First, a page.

HPC Warns of Potential for Massive Disruptions to Society and Commerce With Hurricane Irene

Posted on August 25, 2011

NHC Hurricane Irene Forecast 11 am on August 25

The chance of Hurricane Irene impacting the cities in the Northeast U.S. is growing more likely and the warnings from weather organizations are growing more ominous. The new extended forecast from the Hydrometeorological Prediction Center (HPC) warns that Hurricane Irene is expected to strongly affect the east coast from NC into New England this weekend. The latest forecast cone from the National Hurricane Center (pictured above) predicts that Hurricane Irene will traverse or come very close to major population centers along the U.S. east coast.

The HPC warns in its forecast that Hurricane Irene grazing Delmarva and New Jersey could be extremely destructive and cause "massive disruptions to society and commerce."

THE LATEST NUMERICAL GUIDANCE CONTINUES TO ADJUST WESTWARD AS HAS THE LAST SEVERAL NHC TRACK FORECASTS WHICH NOW HAVE EYE OF IRENE COMING THRU THE NORTH CAROLINA OUTER BANKS LATE SATURDAY BEFORE GRAZING THE DELMARVA AND NEW JERSEY THEN MOVING INTO THE NORTHEAST ON SUNDAY. THIS POTENTIALLY COULD BE EXTREMELY DESTRUCTIVE WITH MASSIVE DISRUPTIONS TO SOCIETY AND COMMERCE ALONG ITS ENTIRE TRACK WITH VERY HIGH WINDS/STORM SURGE/OCEAN OVERWASH/BEACH EROSION/SOUND AND BAY SIDE COASTAL FLOODING AND EXTREME TIDE POTENTIAL. WIDESPREAD HEAVY RAINS IN THE 6-10 INCH RANGE WILL BE COMMON WITH GREATLY INCREASED INLAND FLOOD POTENTIAL. REFER TO THE NHC FOR THE LATEST FORECAST OF IRENE ALONG WITH LOCAL NWS WARNINGS/STATEMENTS AND ADVISORIES FROM NC INTO NEW ENGLAND.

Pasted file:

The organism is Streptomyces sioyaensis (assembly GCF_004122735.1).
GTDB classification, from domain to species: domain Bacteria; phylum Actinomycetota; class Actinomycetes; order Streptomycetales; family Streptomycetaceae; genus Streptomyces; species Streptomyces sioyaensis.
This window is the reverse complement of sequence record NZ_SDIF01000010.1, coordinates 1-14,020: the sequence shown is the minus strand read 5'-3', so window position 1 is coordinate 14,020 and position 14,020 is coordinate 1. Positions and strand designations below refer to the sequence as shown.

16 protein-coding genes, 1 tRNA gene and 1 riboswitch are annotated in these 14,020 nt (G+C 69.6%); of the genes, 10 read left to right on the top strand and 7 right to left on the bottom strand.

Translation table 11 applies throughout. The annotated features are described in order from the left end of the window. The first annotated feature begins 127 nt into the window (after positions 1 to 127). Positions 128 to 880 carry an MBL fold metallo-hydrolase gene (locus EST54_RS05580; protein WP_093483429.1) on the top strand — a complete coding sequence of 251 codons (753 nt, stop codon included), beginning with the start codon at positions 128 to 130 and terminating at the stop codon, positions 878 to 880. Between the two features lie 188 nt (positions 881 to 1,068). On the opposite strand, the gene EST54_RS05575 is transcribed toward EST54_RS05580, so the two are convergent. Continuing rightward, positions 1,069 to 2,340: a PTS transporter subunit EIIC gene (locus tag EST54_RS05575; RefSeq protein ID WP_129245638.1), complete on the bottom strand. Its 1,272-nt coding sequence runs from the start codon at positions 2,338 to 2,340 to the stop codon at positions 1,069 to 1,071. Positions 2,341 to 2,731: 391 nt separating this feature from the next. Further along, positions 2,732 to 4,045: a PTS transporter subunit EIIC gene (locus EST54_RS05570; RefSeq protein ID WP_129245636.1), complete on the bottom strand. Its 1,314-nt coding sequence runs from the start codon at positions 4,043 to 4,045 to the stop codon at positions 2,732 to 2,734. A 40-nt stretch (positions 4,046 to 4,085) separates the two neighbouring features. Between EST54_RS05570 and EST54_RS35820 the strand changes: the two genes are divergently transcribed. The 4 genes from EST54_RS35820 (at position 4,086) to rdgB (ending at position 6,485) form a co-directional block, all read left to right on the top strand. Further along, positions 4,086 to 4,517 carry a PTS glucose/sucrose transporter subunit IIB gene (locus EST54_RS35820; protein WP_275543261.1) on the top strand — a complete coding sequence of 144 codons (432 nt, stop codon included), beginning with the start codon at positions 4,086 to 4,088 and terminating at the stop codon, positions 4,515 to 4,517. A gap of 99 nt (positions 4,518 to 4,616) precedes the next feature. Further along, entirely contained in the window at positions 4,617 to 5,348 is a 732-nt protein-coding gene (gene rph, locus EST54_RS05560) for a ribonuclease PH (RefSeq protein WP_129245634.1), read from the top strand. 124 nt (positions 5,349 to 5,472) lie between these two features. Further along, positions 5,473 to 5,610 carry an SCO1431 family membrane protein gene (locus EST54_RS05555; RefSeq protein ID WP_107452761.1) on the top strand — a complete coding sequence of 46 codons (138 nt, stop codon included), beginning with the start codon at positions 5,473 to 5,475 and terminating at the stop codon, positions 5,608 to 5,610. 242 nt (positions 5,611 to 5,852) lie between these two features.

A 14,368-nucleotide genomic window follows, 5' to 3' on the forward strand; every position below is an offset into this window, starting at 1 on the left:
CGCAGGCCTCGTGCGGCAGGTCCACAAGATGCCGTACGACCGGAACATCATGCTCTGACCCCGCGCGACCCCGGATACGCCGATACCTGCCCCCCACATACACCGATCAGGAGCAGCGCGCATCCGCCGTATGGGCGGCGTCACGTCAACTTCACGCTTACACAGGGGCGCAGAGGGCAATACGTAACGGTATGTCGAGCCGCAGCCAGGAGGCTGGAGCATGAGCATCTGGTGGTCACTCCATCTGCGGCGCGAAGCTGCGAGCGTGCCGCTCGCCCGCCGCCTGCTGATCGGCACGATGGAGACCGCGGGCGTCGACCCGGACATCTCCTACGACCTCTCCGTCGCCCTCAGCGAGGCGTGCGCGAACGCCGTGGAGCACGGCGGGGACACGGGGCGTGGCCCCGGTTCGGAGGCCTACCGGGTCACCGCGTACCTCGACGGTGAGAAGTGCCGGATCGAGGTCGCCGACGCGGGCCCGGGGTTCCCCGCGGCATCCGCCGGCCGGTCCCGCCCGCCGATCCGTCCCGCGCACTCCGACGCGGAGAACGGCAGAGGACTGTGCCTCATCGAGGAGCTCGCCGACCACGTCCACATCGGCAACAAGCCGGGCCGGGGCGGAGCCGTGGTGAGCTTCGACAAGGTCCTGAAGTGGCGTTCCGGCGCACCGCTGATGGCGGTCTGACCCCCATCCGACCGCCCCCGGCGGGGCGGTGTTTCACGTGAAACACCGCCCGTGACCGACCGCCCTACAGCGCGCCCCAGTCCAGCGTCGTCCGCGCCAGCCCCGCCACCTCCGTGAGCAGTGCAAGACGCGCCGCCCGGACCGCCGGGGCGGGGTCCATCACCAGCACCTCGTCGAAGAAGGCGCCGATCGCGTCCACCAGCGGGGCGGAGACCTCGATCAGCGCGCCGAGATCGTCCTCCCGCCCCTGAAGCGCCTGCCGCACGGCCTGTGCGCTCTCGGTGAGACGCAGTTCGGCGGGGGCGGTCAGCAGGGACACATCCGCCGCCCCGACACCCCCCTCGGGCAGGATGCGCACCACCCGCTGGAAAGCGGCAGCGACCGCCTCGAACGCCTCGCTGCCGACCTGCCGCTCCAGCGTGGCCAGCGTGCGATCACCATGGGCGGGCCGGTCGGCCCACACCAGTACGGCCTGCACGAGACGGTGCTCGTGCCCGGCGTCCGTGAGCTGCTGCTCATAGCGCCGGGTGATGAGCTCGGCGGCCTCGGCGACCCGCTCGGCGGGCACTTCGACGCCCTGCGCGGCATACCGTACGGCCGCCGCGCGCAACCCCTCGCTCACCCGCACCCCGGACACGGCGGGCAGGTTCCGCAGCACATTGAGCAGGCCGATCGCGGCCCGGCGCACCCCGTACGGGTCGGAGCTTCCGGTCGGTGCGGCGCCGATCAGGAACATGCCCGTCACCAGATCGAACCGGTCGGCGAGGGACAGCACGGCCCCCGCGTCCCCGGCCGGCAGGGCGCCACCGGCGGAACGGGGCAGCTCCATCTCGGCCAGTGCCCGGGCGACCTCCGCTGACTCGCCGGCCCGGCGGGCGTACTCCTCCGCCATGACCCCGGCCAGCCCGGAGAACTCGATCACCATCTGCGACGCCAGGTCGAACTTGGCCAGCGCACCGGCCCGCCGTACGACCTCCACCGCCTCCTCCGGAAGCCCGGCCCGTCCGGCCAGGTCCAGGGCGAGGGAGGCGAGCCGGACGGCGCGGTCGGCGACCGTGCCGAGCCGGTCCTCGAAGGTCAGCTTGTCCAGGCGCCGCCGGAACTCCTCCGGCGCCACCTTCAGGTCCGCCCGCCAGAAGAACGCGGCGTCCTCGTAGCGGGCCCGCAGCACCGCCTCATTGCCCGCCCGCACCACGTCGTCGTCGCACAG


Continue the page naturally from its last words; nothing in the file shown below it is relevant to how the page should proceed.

Hurricane Irene is expected to still be a hurricane when it reaches the mid-Atlantic region. The storm surge piling water into the Chesapeake Bay and the Potomac River would be one of the biggest concerns and could be very destructive. This has happened before - such as when the 1933 hurricane sent a huge tidal surge up the Chesapeake Bay and the Potomac River.

Photo: National Hurricane Center (NHC)


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